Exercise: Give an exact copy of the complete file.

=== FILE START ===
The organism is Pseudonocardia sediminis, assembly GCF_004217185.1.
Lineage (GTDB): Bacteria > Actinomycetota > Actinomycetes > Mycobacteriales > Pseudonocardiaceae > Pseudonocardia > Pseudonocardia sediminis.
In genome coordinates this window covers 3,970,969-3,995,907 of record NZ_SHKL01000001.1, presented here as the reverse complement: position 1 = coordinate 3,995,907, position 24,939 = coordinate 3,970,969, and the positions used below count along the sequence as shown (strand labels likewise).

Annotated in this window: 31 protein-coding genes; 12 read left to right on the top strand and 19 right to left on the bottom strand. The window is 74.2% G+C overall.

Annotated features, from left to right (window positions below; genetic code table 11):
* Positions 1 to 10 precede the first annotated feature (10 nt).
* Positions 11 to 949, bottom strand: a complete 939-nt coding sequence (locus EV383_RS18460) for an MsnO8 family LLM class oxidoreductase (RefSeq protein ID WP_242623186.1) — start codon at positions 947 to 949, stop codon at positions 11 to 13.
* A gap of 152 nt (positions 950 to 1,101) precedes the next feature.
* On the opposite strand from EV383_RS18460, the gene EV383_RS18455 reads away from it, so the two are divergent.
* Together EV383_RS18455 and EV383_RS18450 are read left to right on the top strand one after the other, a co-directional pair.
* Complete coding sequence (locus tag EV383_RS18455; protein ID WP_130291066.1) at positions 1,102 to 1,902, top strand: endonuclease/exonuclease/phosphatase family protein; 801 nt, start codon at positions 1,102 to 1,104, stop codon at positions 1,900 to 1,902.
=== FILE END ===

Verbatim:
The organism is Pseudonocardia sediminis, assembly GCF_004217185.1.
Lineage (GTDB): Bacteria > Actinomycetota > Actinomycetes > Mycobacteriales > Pseudonocardiaceae > Pseudonocardia > Pseudonocardia sediminis.
In genome coordinates this window covers 3,970,969-3,995,907 of record NZ_SHKL01000001.1, presented here as the reverse complement: position 1 = coordinate 3,995,907, position 24,939 = coordinate 3,970,969, and the positions used below count along the sequence as shown (strand labels likewise).

Annotated in this window: 31 protein-coding genes; 12 read left to right on the top strand and 19 right to left on the bottom strand. The window is 74.2% G+C overall.

Annotated features, from left to right (window positions below; genetic code table 11):
* Positions 1 to 10 precede the first annotated feature (10 nt).
* Positions 11 to 949, bottom strand: a complete 939-nt coding sequence (locus EV383_RS18460) for an MsnO8 family LLM class oxidoreductase (RefSeq protein ID WP_242623186.1) — start codon at positions 947 to 949, stop codon at positions 11 to 13.
* A gap of 152 nt (positions 950 to 1,101) precedes the next feature.
* On the opposite strand from EV383_RS18460, the gene EV383_RS18455 reads away from it, so the two are divergent.
* Together EV383_RS18455 and EV383_RS18450 are read left to right on the top strand one after the other, a co-directional pair.
* Complete coding sequence (locus tag EV383_RS18455; protein ID WP_130291066.1) at positions 1,102 to 1,902, top strand: endonuclease/exonuclease/phosphatase family protein; 801 nt, start codon at positions 1,102 to 1,104, stop codon at positions 1,900 to 1,902.